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Keep Calm and Carry OnIf your child has experienced dental trauma, please read carefully.


 Step 1.

For any dental emergency, from a toothache, to an accident, it is important that you remain calm so that you can think clearly. Make sure your child is responsive, able to communicate, answer questions, and has not lost consciousness. If you suspect that your child requires MEDICAL attention, please contact the following emergency services as appropriate.

Central Carolina Hospital
(919) 774-2100
1135 Carthage Street
Sanford, NC 27330
Cape Fear Valley Hospital
(910) 609-4000
1638 Owen Drive
Fayetteville, NC 28304
First Health Moore Regional Hospital
(910) 715-1000
155 Memorial Drive
Pinehurst, NC 28374

Step 2.

Does your child have one of the following conditions?

– Follow these directions

– THEN call us at (910) 947-KIDD. For after hours emergencies, please call (910) 644-3051.

Toothache: Clean the area of the affected tooth. Rinse the mouth thoroughly with warm water or use dental floss to dislodge any food that may be impacted. If the pain still exists, contact your child’s dentist. Do not place aspirin or heat on the gum or on the aching tooth. If the face is swollen, apply cold compresses and contact your dentist immediately.

Cut or Bitten Tongue, Lip or Cheek: Apply ice to injured areas to help control swelling. If there is bleeding, apply firm but gentle pressure with a gauze or cloth. If bleeding cannot be controlled by simple pressure, call a doctor or visit the hospital emergency room.

Step 3.

If your child has one of the following conditions

– Follow these directions to stabilize your child

– THEN call us at (910) 947-KIDD

– Prepare the pictures shown in the guide below (click to enlarge). The on-call pediatric dentist will need these pictures to determine the extent of the injury.
Cameron NC Dental Emergencies Guide

Knocked Out Permanent Tooth: If possible, find the tooth. Handle it by the crown, not by the root. You may rinse the tooth with water only. DO NOT clean with soap, scrub or handle the tooth unnecessarily. Inspect the tooth for fractures. If it is sound, try to reinsert it in the socket. Have the patient hold the tooth in place by biting on a gauze. If you cannot reinsert the tooth, transport the tooth in a cup containing the patient’s saliva or milk. If the patient is old enough, the tooth may also be carried in the patient’s mouth (beside the cheek). The patient must see a dentist IMMEDIATELY! Time is a critical factor in saving the tooth.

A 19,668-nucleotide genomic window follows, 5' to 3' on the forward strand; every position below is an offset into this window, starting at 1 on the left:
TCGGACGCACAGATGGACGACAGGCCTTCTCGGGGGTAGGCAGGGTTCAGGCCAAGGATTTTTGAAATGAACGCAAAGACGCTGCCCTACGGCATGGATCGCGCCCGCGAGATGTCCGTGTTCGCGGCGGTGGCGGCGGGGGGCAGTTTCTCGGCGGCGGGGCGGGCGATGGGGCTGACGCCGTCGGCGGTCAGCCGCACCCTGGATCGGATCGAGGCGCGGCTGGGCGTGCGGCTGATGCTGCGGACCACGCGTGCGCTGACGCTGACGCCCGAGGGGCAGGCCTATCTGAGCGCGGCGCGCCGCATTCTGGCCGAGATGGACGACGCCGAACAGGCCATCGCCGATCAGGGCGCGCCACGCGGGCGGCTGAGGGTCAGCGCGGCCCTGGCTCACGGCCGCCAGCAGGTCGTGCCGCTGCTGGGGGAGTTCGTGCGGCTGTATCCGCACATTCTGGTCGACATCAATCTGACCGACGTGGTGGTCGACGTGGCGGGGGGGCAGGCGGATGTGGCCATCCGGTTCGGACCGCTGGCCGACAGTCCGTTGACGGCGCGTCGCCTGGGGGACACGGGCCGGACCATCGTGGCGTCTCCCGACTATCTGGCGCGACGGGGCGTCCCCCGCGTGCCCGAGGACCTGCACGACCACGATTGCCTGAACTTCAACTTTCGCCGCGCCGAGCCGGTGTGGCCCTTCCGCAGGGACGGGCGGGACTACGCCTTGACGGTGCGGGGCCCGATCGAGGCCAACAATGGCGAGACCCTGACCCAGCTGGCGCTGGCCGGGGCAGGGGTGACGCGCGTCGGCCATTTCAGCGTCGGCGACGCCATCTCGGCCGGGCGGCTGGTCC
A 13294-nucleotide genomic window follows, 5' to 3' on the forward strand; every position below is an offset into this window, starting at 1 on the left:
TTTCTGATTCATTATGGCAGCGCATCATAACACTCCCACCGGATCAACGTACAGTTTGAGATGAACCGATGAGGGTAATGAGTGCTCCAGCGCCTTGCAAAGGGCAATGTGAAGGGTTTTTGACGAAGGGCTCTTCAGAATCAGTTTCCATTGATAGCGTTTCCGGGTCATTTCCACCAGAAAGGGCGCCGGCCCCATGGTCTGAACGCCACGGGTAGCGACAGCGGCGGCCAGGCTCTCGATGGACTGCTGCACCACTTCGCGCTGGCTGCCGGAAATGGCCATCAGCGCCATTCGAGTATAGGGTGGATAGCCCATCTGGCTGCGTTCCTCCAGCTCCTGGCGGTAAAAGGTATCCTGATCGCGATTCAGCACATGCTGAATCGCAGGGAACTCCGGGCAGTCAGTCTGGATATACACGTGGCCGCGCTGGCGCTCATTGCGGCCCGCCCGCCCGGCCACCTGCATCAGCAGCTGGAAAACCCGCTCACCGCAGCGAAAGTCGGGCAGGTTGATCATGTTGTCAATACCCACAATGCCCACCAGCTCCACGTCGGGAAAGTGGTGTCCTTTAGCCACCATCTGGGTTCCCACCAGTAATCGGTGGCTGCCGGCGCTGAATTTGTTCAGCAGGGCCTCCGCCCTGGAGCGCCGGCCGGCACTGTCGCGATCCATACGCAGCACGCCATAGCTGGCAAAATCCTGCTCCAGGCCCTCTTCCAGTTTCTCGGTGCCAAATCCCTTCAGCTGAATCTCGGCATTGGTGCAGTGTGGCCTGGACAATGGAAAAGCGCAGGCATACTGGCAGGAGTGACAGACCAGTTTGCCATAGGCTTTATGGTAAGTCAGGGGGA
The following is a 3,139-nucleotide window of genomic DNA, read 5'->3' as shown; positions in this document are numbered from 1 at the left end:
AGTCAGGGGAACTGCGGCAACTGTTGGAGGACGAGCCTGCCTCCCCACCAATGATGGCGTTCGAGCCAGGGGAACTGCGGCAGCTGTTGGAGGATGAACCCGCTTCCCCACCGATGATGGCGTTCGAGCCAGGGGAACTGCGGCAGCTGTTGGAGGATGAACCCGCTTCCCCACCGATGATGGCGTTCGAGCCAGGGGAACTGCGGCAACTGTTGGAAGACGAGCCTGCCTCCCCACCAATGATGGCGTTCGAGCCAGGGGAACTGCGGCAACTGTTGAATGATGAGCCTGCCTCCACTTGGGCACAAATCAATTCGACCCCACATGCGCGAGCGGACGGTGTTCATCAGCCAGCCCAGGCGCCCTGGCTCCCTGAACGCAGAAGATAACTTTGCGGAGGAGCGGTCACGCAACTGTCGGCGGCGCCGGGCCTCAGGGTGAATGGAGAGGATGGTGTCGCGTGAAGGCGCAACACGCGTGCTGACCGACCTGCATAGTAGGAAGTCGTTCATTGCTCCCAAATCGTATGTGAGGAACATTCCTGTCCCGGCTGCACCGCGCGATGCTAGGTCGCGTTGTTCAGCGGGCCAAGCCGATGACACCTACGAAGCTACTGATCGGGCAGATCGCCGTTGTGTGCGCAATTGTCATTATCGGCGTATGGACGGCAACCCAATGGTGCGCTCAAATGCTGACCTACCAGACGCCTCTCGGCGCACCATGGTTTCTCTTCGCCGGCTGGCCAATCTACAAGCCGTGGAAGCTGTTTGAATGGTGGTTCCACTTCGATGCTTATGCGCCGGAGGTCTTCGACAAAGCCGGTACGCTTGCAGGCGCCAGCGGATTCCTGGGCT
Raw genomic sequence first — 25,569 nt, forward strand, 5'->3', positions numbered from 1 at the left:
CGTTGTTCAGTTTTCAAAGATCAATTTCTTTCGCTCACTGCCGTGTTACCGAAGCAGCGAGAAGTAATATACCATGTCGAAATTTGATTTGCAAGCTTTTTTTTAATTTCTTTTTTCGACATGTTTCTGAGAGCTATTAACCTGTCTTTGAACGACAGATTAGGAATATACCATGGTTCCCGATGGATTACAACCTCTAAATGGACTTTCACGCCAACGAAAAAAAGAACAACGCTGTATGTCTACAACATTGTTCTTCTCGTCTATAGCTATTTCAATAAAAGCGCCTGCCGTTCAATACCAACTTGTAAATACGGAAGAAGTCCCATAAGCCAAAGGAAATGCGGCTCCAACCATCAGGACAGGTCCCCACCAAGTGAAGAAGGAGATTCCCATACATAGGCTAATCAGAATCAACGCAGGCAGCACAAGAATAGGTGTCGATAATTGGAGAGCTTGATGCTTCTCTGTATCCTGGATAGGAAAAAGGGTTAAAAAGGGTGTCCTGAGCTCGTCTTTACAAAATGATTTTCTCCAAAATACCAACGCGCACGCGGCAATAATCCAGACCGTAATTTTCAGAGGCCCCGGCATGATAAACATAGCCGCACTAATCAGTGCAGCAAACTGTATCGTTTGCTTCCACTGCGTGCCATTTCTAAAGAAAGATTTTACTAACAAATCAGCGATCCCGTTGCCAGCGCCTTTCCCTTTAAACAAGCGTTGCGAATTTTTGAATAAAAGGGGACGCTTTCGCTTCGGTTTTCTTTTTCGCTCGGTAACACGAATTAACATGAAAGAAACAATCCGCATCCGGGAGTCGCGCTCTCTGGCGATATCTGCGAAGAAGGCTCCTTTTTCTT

Knocked Out Baby Tooth: Contact your pediatric dentist during business hours. This is not usually an emergency, and in most cases, no treatment is necessary.

Chipped or Fractured Permanent Tooth: Contact your pediatric dentist immediately. Quick action can save the tooth, prevent infection and reduce the need for extensive dental treatment. Rinse the mouth with water and apply cold compresses to reduce swelling. If possible, locate and save any broken tooth fragments and bring them with you to the dentist.

Chipped or Fractured Baby Tooth: Contact your pediatric dentist.

Severe Blow to the Head: Take your child to the nearest hospital emergency room immediately.

Possible Broken or Fractured Jaw: Keep the jaw from moving and take your child to the nearest hospital emergency room.